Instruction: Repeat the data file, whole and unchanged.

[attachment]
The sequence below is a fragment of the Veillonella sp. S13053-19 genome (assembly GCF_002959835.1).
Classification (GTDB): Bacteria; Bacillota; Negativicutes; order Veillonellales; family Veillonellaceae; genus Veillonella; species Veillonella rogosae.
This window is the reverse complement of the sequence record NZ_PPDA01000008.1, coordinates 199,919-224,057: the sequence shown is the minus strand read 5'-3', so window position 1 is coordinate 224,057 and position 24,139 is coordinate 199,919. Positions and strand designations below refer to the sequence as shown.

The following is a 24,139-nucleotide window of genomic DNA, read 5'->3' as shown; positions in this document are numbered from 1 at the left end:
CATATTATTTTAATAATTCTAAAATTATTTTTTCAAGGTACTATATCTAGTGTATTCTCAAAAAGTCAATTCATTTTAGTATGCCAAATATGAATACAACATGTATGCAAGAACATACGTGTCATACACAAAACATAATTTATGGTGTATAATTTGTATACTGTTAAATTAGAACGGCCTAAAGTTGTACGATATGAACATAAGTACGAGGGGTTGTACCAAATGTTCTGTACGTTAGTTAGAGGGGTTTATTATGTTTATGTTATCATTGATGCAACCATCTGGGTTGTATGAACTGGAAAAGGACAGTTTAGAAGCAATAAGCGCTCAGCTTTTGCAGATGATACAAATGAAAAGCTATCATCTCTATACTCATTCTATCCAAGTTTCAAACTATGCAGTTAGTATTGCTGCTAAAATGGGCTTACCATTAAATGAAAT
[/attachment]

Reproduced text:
The sequence below is a fragment of the Veillonella sp. S13053-19 genome (assembly GCF_002959835.1).
Classification (GTDB): Bacteria; Bacillota; Negativicutes; order Veillonellales; family Veillonellaceae; genus Veillonella; species Veillonella rogosae.
This window is the reverse complement of the sequence record NZ_PPDA01000008.1, coordinates 199,919-224,057: the sequence shown is the minus strand read 5'-3', so window position 1 is coordinate 224,057 and position 24,139 is coordinate 199,919. Positions and strand designations below refer to the sequence as shown.

The following is a 24,139-nucleotide window of genomic DNA, read 5'->3' as shown; positions in this document are numbered from 1 at the left end:
CATATTATTTTAATAATTCTAAAATTATTTTTTCAAGGTACTATATCTAGTGTATTCTCAAAAAGTCAATTCATTTTAGTATGCCAAATATGAATACAACATGTATGCAAGAACATACGTGTCATACACAAAACATAATTTATGGTGTATAATTTGTATACTGTTAAATTAGAACGGCCTAAAGTTGTACGATATGAACATAAGTACGAGGGGTTGTACCAAATGTTCTGTACGTTAGTTAGAGGGGTTTATTATGTTTATGTTATCATTGATGCAACCATCTGGGTTGTATGAACTGGAAAAGGACAGTTTAGAAGCAATAAGCGCTCAGCTTTTGCAGATGATACAAATGAAAAGCTATCATCTCTATACTCATTCTATCCAAGTTTCAAACTATGCAGTTAGTATTGCTGCTAAAATGGGCTTACCATTAAATGAAAT